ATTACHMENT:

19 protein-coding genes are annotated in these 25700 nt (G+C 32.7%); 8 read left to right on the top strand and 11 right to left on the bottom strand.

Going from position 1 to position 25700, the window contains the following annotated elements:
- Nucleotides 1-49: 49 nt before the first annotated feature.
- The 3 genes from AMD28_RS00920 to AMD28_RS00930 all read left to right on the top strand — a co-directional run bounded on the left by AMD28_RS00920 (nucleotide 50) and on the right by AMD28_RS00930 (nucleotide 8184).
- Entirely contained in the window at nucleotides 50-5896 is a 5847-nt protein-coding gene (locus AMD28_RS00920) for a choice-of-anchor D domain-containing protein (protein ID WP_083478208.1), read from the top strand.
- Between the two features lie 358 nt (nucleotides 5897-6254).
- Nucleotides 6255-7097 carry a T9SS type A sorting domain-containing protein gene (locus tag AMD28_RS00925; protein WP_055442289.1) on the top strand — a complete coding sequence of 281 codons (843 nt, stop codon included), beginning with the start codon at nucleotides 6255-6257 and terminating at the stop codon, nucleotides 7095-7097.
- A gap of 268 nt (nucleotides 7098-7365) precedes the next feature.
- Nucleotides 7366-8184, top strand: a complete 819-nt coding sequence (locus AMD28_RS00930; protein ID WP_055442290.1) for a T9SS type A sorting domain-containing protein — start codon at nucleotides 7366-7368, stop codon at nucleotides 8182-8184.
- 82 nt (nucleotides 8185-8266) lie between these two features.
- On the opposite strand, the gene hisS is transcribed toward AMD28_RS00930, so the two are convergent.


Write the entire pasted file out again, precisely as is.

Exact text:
19 protein-coding genes are annotated in these 25700 nt (G+C 32.7%); 8 read left to right on the top strand and 11 right to left on the bottom strand.

Going from position 1 to position 25700, the window contains the following annotated elements:
- Nucleotides 1-49: 49 nt before the first annotated feature.
- The 3 genes from AMD28_RS00920 to AMD28_RS00930 all read left to right on the top strand — a co-directional run bounded on the left by AMD28_RS00920 (nucleotide 50) and on the right by AMD28_RS00930 (nucleotide 8184).
- Entirely contained in the window at nucleotides 50-5896 is a 5847-nt protein-coding gene (locus AMD28_RS00920) for a choice-of-anchor D domain-containing protein (protein ID WP_083478208.1), read from the top strand.
- Between the two features lie 358 nt (nucleotides 5897-6254).
- Nucleotides 6255-7097 carry a T9SS type A sorting domain-containing protein gene (locus tag AMD28_RS00925; protein WP_055442289.1) on the top strand — a complete coding sequence of 281 codons (843 nt, stop codon included), beginning with the start codon at nucleotides 6255-6257 and terminating at the stop codon, nucleotides 7095-7097.
- A gap of 268 nt (nucleotides 7098-7365) precedes the next feature.
- Nucleotides 7366-8184, top strand: a complete 819-nt coding sequence (locus AMD28_RS00930; protein ID WP_055442290.1) for a T9SS type A sorting domain-containing protein — start codon at nucleotides 7366-7368, stop codon at nucleotides 8182-8184.
- 82 nt (nucleotides 8185-8266) lie between these two features.
- On the opposite strand, the gene hisS is transcribed toward AMD28_RS00930, so the two are convergent.